Whilst the finest players in the Universe showcase their skills on the World Cup stage in South Africa, one man whose star is shining here in Botswana is up and coming talent Maano Ditshupo.
The versatile Extension Gunners footballer has played as a right winger, right back, defensive midfielder and play maker all in one season. He has excelled in each of these rolls and even caught the eyes of the national selectors. At the age of 25 the Serowe born lad is growing into one of the best players in the league. In this interview with Monnakgotla Mojaki he shares his experiences and dreams.
When and where did you start your football career?
A long time ago as a child growing-up in Serowe. There was a team called Elden Brothers in our ward, and I made my name there. I was later to join Maun Terrors because I went to stay in Maun with my sister, so I decided to play there. I then went to FC Satmos where I would say I made my name at what we called the team of the future. Then I visited my sister in Northern Ireland and played for Lisburn Distillery F C in a semi professional league.
Which coaches gave you the best advice, and what was it?
I was introduced into top-flight football by Mooketsi China Mading at Satmos. He told me that I was the first player he had worked with who understood many things as quickly and easily as I did. He told me that with that spirit I would go places.
Northern Ireland being one of those places. How was that?
When I visited my sister I found that she had already found me a club there. That was back in 2007 and they were in the close season and trying new players. I made the grade just in two training sessions. They enquired about my services and Mading loaned me to the club until I came back in 2008. I got a bit home sick over there and returned home to join Gunners.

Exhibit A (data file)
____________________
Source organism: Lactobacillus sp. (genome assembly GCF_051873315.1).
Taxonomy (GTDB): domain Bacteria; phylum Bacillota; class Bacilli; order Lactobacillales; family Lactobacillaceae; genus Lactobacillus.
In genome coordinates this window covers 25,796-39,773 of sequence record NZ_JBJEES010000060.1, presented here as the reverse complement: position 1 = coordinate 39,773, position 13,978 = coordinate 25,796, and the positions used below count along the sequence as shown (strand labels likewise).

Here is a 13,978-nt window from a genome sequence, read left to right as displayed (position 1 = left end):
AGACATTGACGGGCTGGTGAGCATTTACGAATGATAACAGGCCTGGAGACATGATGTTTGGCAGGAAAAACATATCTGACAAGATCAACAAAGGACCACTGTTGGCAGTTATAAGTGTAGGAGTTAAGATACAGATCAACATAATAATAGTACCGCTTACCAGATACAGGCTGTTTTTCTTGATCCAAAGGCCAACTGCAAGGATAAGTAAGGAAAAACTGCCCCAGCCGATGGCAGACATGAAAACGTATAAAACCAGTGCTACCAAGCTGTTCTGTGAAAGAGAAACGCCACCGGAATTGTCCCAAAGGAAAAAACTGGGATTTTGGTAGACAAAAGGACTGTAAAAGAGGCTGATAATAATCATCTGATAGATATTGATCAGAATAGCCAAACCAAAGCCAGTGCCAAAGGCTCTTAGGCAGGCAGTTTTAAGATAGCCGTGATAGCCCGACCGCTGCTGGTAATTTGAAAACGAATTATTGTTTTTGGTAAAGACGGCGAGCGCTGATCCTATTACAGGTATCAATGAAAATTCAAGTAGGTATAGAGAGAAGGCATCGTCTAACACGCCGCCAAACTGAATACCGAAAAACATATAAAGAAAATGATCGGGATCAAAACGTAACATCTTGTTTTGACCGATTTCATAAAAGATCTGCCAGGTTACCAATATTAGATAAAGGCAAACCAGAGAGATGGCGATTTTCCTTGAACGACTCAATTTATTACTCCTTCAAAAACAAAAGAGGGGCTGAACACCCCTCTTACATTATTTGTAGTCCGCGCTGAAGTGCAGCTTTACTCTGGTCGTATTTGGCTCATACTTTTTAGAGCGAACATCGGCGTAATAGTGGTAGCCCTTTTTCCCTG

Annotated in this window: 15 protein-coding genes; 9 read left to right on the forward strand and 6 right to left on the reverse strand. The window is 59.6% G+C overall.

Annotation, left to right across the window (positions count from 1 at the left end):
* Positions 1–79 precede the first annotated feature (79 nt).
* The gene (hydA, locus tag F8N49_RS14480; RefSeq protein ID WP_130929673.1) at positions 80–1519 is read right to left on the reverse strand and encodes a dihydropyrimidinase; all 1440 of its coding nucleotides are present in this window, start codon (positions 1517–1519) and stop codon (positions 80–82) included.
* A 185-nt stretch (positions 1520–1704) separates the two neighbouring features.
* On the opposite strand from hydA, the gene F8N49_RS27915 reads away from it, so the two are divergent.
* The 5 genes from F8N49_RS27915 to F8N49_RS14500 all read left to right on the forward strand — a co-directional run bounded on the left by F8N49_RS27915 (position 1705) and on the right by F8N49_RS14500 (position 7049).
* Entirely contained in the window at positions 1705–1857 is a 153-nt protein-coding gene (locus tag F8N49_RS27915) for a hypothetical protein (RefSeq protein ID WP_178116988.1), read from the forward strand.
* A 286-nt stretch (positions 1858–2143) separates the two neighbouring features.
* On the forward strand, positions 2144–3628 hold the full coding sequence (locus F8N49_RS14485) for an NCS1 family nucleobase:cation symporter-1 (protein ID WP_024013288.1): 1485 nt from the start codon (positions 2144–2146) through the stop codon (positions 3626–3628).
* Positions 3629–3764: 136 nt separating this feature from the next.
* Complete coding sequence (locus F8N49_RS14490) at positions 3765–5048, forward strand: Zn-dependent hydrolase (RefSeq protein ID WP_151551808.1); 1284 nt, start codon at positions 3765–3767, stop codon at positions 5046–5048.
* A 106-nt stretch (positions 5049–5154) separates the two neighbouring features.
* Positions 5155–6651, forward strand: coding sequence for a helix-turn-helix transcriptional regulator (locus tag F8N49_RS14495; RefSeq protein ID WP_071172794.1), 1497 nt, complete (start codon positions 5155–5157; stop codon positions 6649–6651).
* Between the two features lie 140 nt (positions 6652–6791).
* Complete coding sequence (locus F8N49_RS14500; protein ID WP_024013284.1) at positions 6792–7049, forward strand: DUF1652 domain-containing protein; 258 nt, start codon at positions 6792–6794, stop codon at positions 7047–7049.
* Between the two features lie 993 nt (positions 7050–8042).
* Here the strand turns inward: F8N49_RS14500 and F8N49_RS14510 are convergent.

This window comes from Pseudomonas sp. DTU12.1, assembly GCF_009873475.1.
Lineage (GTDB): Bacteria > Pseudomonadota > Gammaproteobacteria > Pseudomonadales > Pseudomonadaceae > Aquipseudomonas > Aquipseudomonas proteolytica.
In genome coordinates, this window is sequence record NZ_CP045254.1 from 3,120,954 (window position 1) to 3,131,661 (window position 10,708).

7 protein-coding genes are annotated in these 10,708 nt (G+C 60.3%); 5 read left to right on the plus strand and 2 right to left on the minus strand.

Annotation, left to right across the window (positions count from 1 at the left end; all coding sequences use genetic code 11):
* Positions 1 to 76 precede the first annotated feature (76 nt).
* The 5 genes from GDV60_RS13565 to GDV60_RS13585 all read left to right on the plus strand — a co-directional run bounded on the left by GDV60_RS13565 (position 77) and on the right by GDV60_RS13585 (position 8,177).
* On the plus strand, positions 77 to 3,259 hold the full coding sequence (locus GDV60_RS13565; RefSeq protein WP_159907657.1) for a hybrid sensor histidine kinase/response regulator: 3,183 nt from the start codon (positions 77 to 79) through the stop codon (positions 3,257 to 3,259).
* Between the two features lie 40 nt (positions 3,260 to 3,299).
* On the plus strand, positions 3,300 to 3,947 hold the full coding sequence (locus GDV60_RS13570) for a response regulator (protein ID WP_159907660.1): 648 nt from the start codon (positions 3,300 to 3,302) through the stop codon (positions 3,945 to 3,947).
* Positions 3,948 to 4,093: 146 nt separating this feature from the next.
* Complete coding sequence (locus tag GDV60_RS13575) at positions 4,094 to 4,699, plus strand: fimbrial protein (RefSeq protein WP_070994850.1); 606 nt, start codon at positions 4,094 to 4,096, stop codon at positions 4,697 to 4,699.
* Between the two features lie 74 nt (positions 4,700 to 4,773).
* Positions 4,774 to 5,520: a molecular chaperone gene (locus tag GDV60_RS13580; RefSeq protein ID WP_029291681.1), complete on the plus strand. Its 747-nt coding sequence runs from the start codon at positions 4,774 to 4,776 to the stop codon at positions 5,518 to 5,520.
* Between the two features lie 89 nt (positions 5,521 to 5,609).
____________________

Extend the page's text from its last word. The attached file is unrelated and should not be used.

How is life at Gunners?
This past season has been great and I’ve enjoyed myself. It was better than the other seasons because we never found ourselves in the relegation battle. Actually I like the style of play at Gunners, so I can’t complain about anything.
How do you rate the Botswana Premier League today compared to five seasons ago when you made your debut?
Today the league is different – to be honest there is more competition. This is possibly because of the money at stake. Everybody wants to win the P1 million at stake and it makes it tough. It is what I call business football.
Your sister handles most of your football stuff – is she your manager?
My sister played football from primary until secondary school. This makes her well informed on the subject and she was quick to note that there was potential in me that has developed into what it is today.
She is processing her papers to try and become an agent and hopefully it will be very soon. We are very close and discuss a lot of things and plan and map the way forward.
How did you react to being called up to the Zebras camp?
Naturally I was really happy, but realised that it was just a start and there was a lot of hard work ahead as I started preparing for life in camp with the best players in the country. It is a big responsibility and I am proud to represent my club and my family. But it was not a complete shock because with the good performances I had been putting in, coach, Daniel Nare told me that somebody must be watching.
How important is being in the Zebras team?
As a player you need national caps to further your career. To go to professional leagues it is important to have the caps and I really need to start having something to show for my efforts. My aim is now to fight for my first appearance.
What has been the reception these past two weeks in camp?
So far so good – I can’t complain. I have learnt a lot. The way we train here differs with what we do at club level. The drills and preparation are just different and you have to grasp them quickly. I learn new things with every training session.
Everyone has been very encouraging. The senior players told me that I was here on merit and should not be nervous, and just continue working as hard as I do at my team. The coach, Tshosane said the Zebras are for all of us and he hasn’t called me to just add numbers, but to compete to be in the starting line-up. He encouraged me to concentrate and compete, which is something I have done all my life.